In our hospital, UFPM is always performed by an obstetrician, and all the maneuvers were documented by the nursing staff. The UFPM during pushing stage of labor is performed with careful maternal observation and fetal heart rate monitoring.

Cases and controls were compared by the x2 or Fisher’s exact test for categorical variables. Odds ratios (ORs) and 95% confidence intervals (CIs) were also calculated. Differences with P < 0.05 were considered significant. Variables used in the multivariate model were those that on univariate analysis had shown significance toward association with UFPM. Logistic regression was then performed to identify the factors most strongly associated with UFPM in a multivariate model.

Results▴Top 

A total of 6317 cases were evaluated for the statistical analyses. Of these, UFPM was performed in 634 cases (10.0%).

Table 1 shows the analysis of dichotomous variables of characteristics and perinatal outcomes by UFPM in cases singleton vertex delivery.

Table 1.
Click to view
Table 1. Analysis of Dichotomous Variables of Characteristics and Perinatal Outcomes by Uterine Fundal Pressure Maneuver in Cases Singleton Vertex Delivery
 

Using multiple logistic regression, UFPM was independently associated with nulliparity (P < 0.001), presence of oligohydramnios (P = 0.023), non-reassuring fetal status (P < 0.001), oxytocin use (P < 0.001), vacuum extraction (P < 0.001), Cesarean delivery (P = 0.021), postpartum hemorrhage (P < 0.001), mid-lateral episiotomy (P < 0.001), third-degree perineal laceration (P = 0.0042) and cervical laceration (P = 0.022) as shown in Table 2.

Table 2.
Click to view
Table 2. Adjusted Odds Ratios and 95% Confidence Intervals Associated With Uterine Fundal Pressure Maneuver Using Logistic Multivariable Regression Analysis
 
Discussion▴Top 

The major findings of this study in our institute are as follows: (1) in our institution, MFPM was performed in cases of difficult delivery such as cases of nulliparous women, cases with oligohydramnios, cases requiring augmentation with oxytocin and cases complicated by non-reassuring fetal status, (2) UFPM was used mainly as an adjunct to vacuum extraction in cases of NRFS; alternatively, vacuum extraction or Caesarean section has been sometimes performed for emergency cases of failed UFPM, and (3) UFPM was not associated with neonatal adverse outcomes, while it was associated with an increased risk of maternal complications.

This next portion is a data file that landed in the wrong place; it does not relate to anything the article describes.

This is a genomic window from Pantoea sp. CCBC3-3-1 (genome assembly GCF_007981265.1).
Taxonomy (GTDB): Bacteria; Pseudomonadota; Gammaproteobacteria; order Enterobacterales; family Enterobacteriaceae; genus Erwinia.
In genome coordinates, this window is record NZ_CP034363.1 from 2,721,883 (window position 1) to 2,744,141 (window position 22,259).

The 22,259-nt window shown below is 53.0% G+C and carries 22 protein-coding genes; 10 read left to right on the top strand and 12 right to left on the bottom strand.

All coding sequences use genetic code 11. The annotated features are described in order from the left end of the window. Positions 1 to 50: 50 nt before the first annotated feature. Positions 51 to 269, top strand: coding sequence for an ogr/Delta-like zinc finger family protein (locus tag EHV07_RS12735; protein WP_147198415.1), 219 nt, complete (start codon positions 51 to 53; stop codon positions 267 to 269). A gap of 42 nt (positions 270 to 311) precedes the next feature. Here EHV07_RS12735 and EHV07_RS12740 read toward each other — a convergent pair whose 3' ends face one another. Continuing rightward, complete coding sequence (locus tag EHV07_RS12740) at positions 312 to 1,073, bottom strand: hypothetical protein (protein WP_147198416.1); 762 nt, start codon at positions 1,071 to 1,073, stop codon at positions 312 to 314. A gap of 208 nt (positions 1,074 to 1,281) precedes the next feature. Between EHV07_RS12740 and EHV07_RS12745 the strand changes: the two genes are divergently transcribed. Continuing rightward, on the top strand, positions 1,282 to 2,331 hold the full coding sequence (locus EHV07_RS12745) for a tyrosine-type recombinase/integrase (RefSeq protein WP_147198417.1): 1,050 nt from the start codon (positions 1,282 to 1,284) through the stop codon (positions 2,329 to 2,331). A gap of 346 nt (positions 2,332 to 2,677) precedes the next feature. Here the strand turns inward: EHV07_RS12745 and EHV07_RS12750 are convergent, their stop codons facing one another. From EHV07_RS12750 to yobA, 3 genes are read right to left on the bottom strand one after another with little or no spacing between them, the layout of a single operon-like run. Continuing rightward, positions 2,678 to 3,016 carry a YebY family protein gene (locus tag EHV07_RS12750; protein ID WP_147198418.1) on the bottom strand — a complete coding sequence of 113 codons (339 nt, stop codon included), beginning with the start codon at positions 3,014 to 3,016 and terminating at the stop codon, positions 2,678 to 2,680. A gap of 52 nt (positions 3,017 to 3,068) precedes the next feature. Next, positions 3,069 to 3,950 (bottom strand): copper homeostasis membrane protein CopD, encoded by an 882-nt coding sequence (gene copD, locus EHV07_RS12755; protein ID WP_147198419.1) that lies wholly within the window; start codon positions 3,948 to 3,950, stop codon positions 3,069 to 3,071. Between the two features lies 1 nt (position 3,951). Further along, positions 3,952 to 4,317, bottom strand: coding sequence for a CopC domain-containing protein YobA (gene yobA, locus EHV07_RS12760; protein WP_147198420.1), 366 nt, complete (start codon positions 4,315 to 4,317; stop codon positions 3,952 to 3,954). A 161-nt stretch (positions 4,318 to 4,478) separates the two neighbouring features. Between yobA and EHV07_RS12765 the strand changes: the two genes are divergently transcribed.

To date, some literature reviews have revealed their relatively limited data exist on the subject of the safety and/or efficacy of UFPM [1, 3]. In addition, there are no committee opinions supporting the use of UFPM in vaginal delivery by the American College of Obstetricians and Gynecologists (ACOG) [1] or Japan Society of Obstetrics and Gynecology [11]. The maneuver seems to be performed in many institutions in the world; however there is previously no data published investigating the prevalence of the UFPM in the second stage of labor. One reason may be that the documentation of such technique is often missing from medical records. The other reason may be the difference in physicians’ setting and/or awareness. In addition, it is very difficult to describe a standard technique because the application of such a method that a lot of variation by its nature [12]. The prevalence of UFPM in vaginal delivery which was 10.0%, which was differ from that in one previous small study reported in Japan (5.9%, P < 0.001) [10]. One reason may be a larger sample size of this study. The other reason may be that in our institution vacuum extraction is used for most cases of immediate delivery, and UFPM is frequently used for its adjunct compared with those in their institute [10]. Therefore, a further study may be needed under the same indications and/or conditions for UFPM.

In our institute, UFPM has been mainly performed in cases of NRFS. Furthermore, the most frequent indications have been reported to be a non-reassuring fetal heart rate and maternal exhaustion; however fetal risks of MFPM has been also reported to include an increase in fetal intracranial pressure leading to non-reassuring fetal heart rate patterns, umbilical cord compressions and hypoxemia [13]. The increases in intrauterine pressure and/or intracranial pressure have been speculated by some authors to cause a decrease in fetal cerebral blood flow those might be related to fetal brain complications [13]. In this study, the use of UFPM did not seem to be associated with neonatal complications; however it may be associated with maternal complications such as postpartum hemorrhage, severe perinatal lacerations and cervical lacerations. The association between UFPM and maternal complications are also controversial, because the nulliparity, episiotomy, oxytocin use and vacuum extraction have been also reported to be independent risk factors for maternal adverse outcomes after vaginal delivery [1, 9, 10, 14]. Therefore, in these aspects a further prospective examination may be needed to clarify the influence of UFPM on maternal and/or fetal outcomes, too.

UFPM remains a controversial maneuver. Therefore, the physician should make the decision about the appropriate use of UFPM based on the patient’s individual clinical circumstances.

Declaration of Interest

The authors report no conflicts of interest.


References▴Top